She took the time to talk about her first month in the job, and why it’s important for photojournalism trainees to get a little bit wet.
After 15 years of dreaming of walking in longtime course leader Paul Delmar’s shoes, I finally made it. I gained valuable experience as a senior staff photographer and deputy picture editor for 11 years, and after being a freelance photographer since November 2009, I decided to study for my teaching qualification.
I graduated in November 2012. I was already working at the Sheffield College and teaching one afternoon a week on the NCTJ course, so when previous course leader Rob Rathbone decided to move on, it was time to move in for the kill.
So here I am with my new cohort of students (or trainees as I prefer to call them), and I am very pleased to say that they are already shooting with great enthusiasm. I sent them off to shoot the fire fighters’ strike a couple of weeks ago – an interesting first experience with a BBC news crew – and they came back with some pretty good images for their first news stories.
I try to make my sessions with them as practical as I can, and watch for breaking stories each week, which they either go off and shoot or find creative ways to illustrate the stories.
For the last couple of weeks they have been playing around with flash, which has been a little overwhelming at times, but they are a very determined bunch and have gone away to practice in their own time. I’m sure that in a couple of weeks they will have mastered the basics and will build on their knowledge of and confidence with use of flash.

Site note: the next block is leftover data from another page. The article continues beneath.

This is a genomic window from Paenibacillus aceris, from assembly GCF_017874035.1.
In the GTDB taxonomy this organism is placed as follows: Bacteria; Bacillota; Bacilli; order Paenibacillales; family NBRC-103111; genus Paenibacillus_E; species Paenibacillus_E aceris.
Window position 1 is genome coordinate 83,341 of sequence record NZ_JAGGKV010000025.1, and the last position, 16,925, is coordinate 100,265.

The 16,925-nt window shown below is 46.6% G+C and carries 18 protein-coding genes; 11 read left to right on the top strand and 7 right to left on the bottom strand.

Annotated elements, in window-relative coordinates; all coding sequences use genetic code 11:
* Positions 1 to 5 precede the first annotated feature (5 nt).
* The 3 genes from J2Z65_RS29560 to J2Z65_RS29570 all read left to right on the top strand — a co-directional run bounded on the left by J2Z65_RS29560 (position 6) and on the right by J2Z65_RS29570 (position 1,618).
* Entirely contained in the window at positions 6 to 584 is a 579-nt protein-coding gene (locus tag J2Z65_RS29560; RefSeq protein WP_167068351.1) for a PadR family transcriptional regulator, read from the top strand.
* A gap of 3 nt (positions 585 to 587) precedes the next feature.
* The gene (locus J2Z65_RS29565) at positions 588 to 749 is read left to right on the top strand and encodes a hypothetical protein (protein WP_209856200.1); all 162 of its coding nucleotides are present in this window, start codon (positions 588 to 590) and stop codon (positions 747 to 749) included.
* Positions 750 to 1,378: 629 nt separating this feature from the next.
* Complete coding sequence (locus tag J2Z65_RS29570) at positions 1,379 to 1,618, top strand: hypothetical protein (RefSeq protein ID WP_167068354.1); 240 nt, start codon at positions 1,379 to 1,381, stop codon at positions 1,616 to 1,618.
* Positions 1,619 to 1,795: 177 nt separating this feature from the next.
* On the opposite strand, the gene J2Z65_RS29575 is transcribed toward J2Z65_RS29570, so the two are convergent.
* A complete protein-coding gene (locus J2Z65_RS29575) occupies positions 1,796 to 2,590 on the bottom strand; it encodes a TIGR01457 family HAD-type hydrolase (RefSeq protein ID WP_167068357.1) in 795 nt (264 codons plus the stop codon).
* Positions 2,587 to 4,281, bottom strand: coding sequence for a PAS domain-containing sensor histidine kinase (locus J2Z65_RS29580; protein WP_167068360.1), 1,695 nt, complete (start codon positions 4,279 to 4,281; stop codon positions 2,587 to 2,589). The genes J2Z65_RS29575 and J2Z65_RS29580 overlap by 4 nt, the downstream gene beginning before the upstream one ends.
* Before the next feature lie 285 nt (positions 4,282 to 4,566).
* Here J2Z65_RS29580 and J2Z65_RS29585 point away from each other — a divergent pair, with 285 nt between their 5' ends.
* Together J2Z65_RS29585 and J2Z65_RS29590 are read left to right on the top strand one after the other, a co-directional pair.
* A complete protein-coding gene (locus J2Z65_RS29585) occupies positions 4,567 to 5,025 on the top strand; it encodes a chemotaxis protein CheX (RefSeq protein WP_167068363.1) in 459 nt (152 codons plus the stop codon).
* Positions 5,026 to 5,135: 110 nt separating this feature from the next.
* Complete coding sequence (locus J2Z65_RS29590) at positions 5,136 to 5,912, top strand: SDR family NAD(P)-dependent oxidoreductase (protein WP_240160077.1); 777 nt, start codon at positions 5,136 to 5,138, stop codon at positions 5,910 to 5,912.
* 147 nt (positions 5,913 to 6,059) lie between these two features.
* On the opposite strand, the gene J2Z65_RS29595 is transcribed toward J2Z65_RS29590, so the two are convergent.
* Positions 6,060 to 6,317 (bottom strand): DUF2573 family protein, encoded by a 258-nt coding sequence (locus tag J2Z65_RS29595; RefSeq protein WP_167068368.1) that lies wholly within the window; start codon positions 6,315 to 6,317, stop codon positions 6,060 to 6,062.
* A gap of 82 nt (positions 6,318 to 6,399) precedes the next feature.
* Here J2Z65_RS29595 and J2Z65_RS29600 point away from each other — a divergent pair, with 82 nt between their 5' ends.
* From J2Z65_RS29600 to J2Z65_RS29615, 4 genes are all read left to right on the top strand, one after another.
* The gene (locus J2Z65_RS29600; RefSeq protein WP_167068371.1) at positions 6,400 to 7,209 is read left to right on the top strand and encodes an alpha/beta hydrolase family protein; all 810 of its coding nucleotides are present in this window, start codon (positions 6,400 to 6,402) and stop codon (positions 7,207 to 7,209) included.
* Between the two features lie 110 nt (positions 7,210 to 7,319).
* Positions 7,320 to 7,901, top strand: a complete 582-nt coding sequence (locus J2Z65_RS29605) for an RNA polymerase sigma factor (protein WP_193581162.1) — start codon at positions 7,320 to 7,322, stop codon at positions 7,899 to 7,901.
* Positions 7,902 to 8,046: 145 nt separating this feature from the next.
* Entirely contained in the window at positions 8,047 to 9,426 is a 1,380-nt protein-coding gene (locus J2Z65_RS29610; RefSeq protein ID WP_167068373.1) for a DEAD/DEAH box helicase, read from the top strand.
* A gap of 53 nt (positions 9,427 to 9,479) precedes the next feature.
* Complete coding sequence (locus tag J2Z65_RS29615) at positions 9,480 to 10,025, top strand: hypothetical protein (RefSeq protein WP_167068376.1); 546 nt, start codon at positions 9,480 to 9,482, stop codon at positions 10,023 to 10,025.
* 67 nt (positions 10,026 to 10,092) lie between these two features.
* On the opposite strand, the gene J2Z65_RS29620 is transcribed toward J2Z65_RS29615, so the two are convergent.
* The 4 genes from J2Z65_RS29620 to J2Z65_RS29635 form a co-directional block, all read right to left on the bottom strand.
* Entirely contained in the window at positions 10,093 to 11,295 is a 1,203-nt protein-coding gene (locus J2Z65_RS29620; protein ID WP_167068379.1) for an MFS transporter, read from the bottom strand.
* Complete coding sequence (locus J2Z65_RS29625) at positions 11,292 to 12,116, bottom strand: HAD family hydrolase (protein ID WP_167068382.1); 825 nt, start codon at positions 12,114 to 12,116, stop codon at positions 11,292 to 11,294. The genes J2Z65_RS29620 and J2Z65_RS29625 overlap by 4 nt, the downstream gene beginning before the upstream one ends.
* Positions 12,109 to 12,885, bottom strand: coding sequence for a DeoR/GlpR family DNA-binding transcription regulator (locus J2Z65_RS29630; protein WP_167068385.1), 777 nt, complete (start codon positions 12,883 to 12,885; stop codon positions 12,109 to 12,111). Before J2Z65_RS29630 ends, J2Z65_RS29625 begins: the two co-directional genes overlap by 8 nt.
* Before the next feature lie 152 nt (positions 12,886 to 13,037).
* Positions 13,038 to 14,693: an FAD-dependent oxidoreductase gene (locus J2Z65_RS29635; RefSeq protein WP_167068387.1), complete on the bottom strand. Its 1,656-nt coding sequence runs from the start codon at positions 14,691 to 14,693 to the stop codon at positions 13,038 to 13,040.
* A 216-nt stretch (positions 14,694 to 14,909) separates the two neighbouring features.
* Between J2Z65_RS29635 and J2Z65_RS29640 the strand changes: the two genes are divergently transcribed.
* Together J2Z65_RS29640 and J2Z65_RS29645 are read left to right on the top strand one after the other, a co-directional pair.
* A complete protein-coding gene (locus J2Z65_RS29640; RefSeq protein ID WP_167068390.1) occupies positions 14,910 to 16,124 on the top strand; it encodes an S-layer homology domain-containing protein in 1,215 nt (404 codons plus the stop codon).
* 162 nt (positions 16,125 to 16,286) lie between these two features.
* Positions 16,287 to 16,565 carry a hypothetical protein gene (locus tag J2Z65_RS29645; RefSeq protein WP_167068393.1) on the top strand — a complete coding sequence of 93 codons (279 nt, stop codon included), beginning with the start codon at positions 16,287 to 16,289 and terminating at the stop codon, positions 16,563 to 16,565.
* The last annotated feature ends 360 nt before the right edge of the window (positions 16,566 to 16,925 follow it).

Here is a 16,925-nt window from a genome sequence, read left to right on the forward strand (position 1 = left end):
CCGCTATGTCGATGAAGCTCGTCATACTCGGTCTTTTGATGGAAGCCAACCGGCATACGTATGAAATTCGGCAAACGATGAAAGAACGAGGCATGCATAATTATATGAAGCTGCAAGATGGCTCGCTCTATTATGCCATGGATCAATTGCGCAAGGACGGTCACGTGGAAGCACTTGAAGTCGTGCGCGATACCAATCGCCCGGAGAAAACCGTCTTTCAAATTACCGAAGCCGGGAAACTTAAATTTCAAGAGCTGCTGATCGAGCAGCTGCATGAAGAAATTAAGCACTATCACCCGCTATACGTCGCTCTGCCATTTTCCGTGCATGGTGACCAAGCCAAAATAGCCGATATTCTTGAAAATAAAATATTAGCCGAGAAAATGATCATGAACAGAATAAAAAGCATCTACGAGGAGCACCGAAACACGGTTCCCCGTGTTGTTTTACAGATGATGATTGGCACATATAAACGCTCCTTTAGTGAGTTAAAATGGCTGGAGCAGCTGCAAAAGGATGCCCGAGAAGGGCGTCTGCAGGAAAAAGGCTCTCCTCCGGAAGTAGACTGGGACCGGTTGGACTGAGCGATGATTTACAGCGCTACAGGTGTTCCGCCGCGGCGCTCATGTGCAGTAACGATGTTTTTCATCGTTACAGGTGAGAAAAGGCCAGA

I am really pleased with the group I have this year. They are all capable of getting a job at the end of the course. They have approached every task they have been given so far with great enthusiasm – even the vox pops with the trainee reporters on a very grey, damp and miserable Wednesday afternoon. As cruel as it may sound, it had to be done; wait until they have to sit on the touchline at a footy match on a freezing cold and wet Tuesday night … that’ll sort the men from the boys and the women from the girls.
The first four weeks have flown by, and so far I have had really positive feedback from the group. I intend to keep it that way and will endeavour to give them the best possible experience I can. I have invited in several guests so far, including a working news agency photographer; Paul Sanders, former picture editor at the Times; and Alison Hastings from the PCC. In November they will spend a day at Press Association in Nottingham with Martin Stephens, and next week they will have a tour around Sheffield Wednesday FC and listen to a talk by the club press officer, Trevor Braithwaite.
I know that people are awaiting the website, which is being built as I type, and there will be a space for the trainees to showcase their work throughout the course, so please be patient, as we want it to be right. There will be a regular update of progress and activities on the blog, and hopefully all you potential employers out there will make it your first port of call when looking for a new photojournalism recruit.